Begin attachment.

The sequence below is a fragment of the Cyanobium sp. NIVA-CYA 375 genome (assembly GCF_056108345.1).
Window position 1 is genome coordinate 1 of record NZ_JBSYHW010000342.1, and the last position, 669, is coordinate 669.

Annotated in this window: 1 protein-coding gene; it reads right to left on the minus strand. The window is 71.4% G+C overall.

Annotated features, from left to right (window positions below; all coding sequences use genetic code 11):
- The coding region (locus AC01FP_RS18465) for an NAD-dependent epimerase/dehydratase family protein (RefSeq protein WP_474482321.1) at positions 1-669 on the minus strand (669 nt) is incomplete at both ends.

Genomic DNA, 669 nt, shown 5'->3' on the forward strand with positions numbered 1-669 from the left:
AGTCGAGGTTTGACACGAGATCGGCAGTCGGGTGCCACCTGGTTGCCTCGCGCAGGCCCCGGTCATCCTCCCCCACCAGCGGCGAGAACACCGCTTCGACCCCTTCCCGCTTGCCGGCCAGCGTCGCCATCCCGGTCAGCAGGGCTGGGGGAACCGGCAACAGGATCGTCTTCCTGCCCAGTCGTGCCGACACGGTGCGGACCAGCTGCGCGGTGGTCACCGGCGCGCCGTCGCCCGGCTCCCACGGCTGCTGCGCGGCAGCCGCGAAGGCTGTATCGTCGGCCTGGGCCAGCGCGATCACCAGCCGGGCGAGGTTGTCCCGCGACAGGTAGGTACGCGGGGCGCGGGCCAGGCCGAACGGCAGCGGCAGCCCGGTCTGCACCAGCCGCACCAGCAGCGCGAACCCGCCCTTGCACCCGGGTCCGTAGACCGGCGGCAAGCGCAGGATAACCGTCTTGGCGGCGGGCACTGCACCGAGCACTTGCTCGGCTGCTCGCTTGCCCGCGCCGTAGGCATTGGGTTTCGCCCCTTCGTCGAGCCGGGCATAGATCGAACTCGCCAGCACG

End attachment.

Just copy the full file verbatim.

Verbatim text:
The sequence below is a fragment of the Cyanobium sp. NIVA-CYA 375 genome (assembly GCF_056108345.1).
Window position 1 is genome coordinate 1 of record NZ_JBSYHW010000342.1, and the last position, 669, is coordinate 669.

Annotated in this window: 1 protein-coding gene; it reads right to left on the minus strand. The window is 71.4% G+C overall.

Annotated features, from left to right (window positions below; all coding sequences use genetic code 11):
- The coding region (locus AC01FP_RS18465) for an NAD-dependent epimerase/dehydratase family protein (RefSeq protein WP_474482321.1) at positions 1-669 on the minus strand (669 nt) is incomplete at both ends.

Genomic DNA, 669 nt, shown 5'->3' on the forward strand with positions numbered 1-669 from the left:
AGTCGAGGTTTGACACGAGATCGGCAGTCGGGTGCCACCTGGTTGCCTCGCGCAGGCCCCGGTCATCCTCCCCCACCAGCGGCGAGAACACCGCTTCGACCCCTTCCCGCTTGCCGGCCAGCGTCGCCATCCCGGTCAGCAGGGCTGGGGGAACCGGCAACAGGATCGTCTTCCTGCCCAGTCGTGCCGACACGGTGCGGACCAGCTGCGCGGTGGTCACCGGCGCGCCGTCGCCCGGCTCCCACGGCTGCTGCGCGGCAGCCGCGAAGGCTGTATCGTCGGCCTGGGCCAGCGCGATCACCAGCCGGGCGAGGTTGTCCCGCGACAGGTAGGTACGCGGGGCGCGGGCCAGGCCGAACGGCAGCGGCAGCCCGGTCTGCACCAGCCGCACCAGCAGCGCGAACCCGCCCTTGCACCCGGGTCCGTAGACCGGCGGCAAGCGCAGGATAACCGTCTTGGCGGCGGGCACTGCACCGAGCACTTGCTCGGCTGCTCGCTTGCCCGCGCCGTAGGCATTGGGTTTCGCCCCTTCGTCGAGCCGGGCATAGATCGAACTCGCCAGCACG